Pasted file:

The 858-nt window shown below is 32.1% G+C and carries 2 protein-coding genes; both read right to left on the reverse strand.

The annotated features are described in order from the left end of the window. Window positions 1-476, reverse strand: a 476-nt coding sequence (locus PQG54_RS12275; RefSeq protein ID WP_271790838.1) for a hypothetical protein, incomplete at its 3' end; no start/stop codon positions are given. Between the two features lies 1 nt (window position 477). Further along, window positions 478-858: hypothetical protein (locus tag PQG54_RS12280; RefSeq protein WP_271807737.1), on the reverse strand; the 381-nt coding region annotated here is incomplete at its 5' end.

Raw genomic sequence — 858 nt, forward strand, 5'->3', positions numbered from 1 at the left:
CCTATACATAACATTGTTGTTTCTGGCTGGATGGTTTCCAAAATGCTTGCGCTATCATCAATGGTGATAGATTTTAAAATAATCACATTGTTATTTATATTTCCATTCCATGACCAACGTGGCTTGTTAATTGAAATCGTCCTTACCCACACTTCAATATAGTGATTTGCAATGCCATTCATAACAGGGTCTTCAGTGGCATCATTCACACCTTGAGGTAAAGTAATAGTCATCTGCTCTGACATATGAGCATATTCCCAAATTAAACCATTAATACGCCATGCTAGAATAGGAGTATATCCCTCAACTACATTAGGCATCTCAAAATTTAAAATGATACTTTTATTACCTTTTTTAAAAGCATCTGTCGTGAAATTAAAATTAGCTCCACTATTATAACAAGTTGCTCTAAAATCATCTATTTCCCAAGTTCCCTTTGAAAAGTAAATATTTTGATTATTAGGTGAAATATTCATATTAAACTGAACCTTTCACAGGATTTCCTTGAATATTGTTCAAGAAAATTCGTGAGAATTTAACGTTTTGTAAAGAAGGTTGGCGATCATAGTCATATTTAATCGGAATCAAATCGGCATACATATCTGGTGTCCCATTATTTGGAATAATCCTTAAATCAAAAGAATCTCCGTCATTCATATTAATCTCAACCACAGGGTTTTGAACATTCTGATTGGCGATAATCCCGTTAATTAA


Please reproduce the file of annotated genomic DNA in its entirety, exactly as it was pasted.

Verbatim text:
The 858-nt window shown below is 32.1% G+C and carries 2 protein-coding genes; both read right to left on the reverse strand.

The annotated features are described in order from the left end of the window. Window positions 1-476, reverse strand: a 476-nt coding sequence (locus PQG54_RS12275; RefSeq protein ID WP_271790838.1) for a hypothetical protein, incomplete at its 3' end; no start/stop codon positions are given. Between the two features lies 1 nt (window position 477). Further along, window positions 478-858: hypothetical protein (locus tag PQG54_RS12280; RefSeq protein WP_271807737.1), on the reverse strand; the 381-nt coding region annotated here is incomplete at its 5' end.

Raw genomic sequence — 858 nt, forward strand, 5'->3', positions numbered from 1 at the left:
CCTATACATAACATTGTTGTTTCTGGCTGGATGGTTTCCAAAATGCTTGCGCTATCATCAATGGTGATAGATTTTAAAATAATCACATTGTTATTTATATTTCCATTCCATGACCAACGTGGCTTGTTAATTGAAATCGTCCTTACCCACACTTCAATATAGTGATTTGCAATGCCATTCATAACAGGGTCTTCAGTGGCATCATTCACACCTTGAGGTAAAGTAATAGTCATCTGCTCTGACATATGAGCATATTCCCAAATTAAACCATTAATACGCCATGCTAGAATAGGAGTATATCCCTCAACTACATTAGGCATCTCAAAATTTAAAATGATACTTTTATTACCTTTTTTAAAAGCATCTGTCGTGAAATTAAAATTAGCTCCACTATTATAACAAGTTGCTCTAAAATCATCTATTTCCCAAGTTCCCTTTGAAAAGTAAATATTTTGATTATTAGGTGAAATATTCATATTAAACTGAACCTTTCACAGGATTTCCTTGAATATTGTTCAAGAAAATTCGTGAGAATTTAACGTTTTGTAAAGAAGGTTGGCGATCATAGTCATATTTAATCGGAATCAAATCGGCATACATATCTGGTGTCCCATTATTTGGAATAATCCTTAAATCAAAAGAATCTCCGTCATTCATATTAATCTCAACCACAGGGTTTTGAACATTCTGATTGGCGATAATCCCGTTAATTAA